The other highly competitive seat that Republicans have a hope of flipping is the 43rd district. Another conservative Democrat, Elmer Floyd, represents the district, but he was defeated in a primary earlier this year by Kimberly Hardy. This was a risky move by Democrats, considering the district is a lot whiter and more Republican with redistricting. Where the old district was very safe for Democrats, Governor Pat McCrory won the new one by 2.9 points. Hardy is by no means a weak candidate though, and Republican nominee Diane Wheatley can’t compete with her financially.
In the western reaches of the state is the 119th district, a small patch of competitive areas in a sea of dark red. It’s competitive due to a combination of college voters and ancestral Democrats. The last four general elections were all between the same two candidates, Democrat Joe Sam Queen and Republican Mike Clampitt. Queen won all but the 2016 race and is running as an incumbent this year, again against Clampitt. History, fundraising and internal polling suggest that Queen is in the lead, but the seat has shown mixed trends. Roy Cooper’s overperformance in western North Carolina may help Queen downballot.
Huntersville is one of the more Republican areas of Mecklenburg County, and the 98th district reflects that. Despite this Republican lean, Democrat Christy Clark still managed to flip it in 2018. The previous incumbent, John Bradford, is running again, but Clark has incumbency and financial advantages. Clark still has the edge, but it is easy to envision a comeback for Bradford.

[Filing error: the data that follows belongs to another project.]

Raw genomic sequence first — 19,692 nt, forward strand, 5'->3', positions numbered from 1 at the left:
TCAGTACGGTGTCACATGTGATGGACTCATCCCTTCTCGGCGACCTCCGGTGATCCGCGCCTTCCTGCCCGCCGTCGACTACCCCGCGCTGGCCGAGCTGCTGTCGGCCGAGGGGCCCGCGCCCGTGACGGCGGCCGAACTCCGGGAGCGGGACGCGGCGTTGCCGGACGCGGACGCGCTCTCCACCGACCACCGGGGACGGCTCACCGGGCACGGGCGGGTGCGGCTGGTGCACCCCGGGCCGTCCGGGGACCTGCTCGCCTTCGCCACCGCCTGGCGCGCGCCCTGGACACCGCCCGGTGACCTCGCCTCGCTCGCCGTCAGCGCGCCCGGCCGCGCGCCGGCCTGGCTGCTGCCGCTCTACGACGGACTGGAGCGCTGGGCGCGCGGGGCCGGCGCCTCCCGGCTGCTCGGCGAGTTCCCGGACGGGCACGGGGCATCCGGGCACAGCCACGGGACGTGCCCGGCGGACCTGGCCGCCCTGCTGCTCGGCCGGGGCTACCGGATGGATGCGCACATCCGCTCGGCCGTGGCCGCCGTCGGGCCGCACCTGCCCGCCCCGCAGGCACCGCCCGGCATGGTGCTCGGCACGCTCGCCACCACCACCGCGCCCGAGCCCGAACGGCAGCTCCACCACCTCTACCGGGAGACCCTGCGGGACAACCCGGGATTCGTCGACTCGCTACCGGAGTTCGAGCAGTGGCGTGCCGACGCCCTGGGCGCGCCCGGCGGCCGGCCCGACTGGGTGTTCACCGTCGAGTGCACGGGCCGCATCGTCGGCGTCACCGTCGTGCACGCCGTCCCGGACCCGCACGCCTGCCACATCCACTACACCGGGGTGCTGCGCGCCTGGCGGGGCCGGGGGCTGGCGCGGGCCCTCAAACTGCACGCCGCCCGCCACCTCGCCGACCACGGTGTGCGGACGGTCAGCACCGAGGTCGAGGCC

In the Raleigh suburbs, Democrats flipped the 37th district in 2018, and Republicans may hope to flip it back. To Republicans’ advantage, the seat is much more favorable to them than the rest of Wake County, having been made about two points redder with redistricting. Additionally, they hope that Erin Pare will prove to be a strong recruit. However, Democrat Sydney Batch now has incumbency on her side, as well as a large war chest.
The 24th district, synonymous with Wilson County, is a potential Republican target. Wilson County has a large minority population and was won by Roy Cooper by 8.7 points. However, in 2018 a conservative-leaning African-American independent almost unseated incumbent Jean Farmer-Butterfield. Additionally, Farmer-Butterfield was appointed to the state Employment Security Board of Review earlier this year, leaving appointed incumbent Linda Cooper-Suggs to run in her place. This time around Republicans don’t have as strong of a candidate though, so Cooper-Suggs looks to be in a good position.
The 93th district is in many ways similar to the previously mentioned 119th district. Containing Ashe and Watauga Counties, it is in the heart of the Blue Ridge Mountains. It’s only competitive because of Democratic support in Boone, which is the home of Appalachian State University. However, the district isn’t looking quite as competitive as the 119th. For one, Ray Russell defeated a relatively uncontroversial candidate in 2018, and he seems like a strong incumbent.
Too Long, Didn’t Read
If you’ve made it this far, congratulations. North Carolina easily has more noteworthy competitive state legislative races than any other state in the country. You don’t have to memorize the state of play in every district, so here’s a few things you do have to note.